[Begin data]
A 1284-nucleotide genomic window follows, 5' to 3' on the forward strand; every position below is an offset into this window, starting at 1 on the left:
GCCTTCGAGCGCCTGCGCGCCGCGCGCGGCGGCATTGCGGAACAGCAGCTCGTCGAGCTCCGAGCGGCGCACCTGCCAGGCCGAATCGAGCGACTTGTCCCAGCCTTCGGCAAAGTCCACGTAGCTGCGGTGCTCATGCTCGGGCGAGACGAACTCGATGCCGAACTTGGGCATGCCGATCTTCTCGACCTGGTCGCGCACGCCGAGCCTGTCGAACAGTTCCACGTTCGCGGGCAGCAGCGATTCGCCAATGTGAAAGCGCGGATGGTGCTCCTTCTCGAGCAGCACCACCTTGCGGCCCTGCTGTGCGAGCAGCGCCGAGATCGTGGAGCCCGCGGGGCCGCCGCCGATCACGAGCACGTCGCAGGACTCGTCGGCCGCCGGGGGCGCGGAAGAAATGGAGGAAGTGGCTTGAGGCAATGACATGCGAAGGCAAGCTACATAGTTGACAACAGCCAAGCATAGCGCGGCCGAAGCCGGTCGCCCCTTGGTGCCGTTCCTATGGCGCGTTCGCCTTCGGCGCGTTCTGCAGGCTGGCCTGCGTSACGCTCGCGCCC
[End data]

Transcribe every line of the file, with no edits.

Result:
A 1284-nucleotide genomic window follows, 5' to 3' on the forward strand; every position below is an offset into this window, starting at 1 on the left:
GCCTTCGAGCGCCTGCGCGCCGCGCGCGGCGGCATTGCGGAACAGCAGCTCGTCGAGCTCCGAGCGGCGCACCTGCCAGGCCGAATCGAGCGACTTGTCCCAGCCTTCGGCAAAGTCCACGTAGCTGCGGTGCTCATGCTCGGGCGAGACGAACTCGATGCCGAACTTGGGCATGCCGATCTTCTCGACCTGGTCGCGCACGCCGAGCCTGTCGAACAGTTCCACGTTCGCGGGCAGCAGCGATTCGCCAATGTGAAAGCGCGGATGGTGCTCCTTCTCGAGCAGCACCACCTTGCGGCCCTGCTGTGCGAGCAGCGCCGAGATCGTGGAGCCCGCGGGGCCGCCGCCGATCACGAGCACGTCGCAGGACTCGTCGGCCGCCGGGGGCGCGGAAGAAATGGAGGAAGTGGCTTGAGGCAATGACATGCGAAGGCAAGCTACATAGTTGACAACAGCCAAGCATAGCGCGGCCGAAGCCGGTCGCCCCTTGGTGCCGTTCCTATGGCGCGTTCGCCTTCGGCGCGTTCTGCAGGCTGGCCTGCGTSACGCTCGCGCCC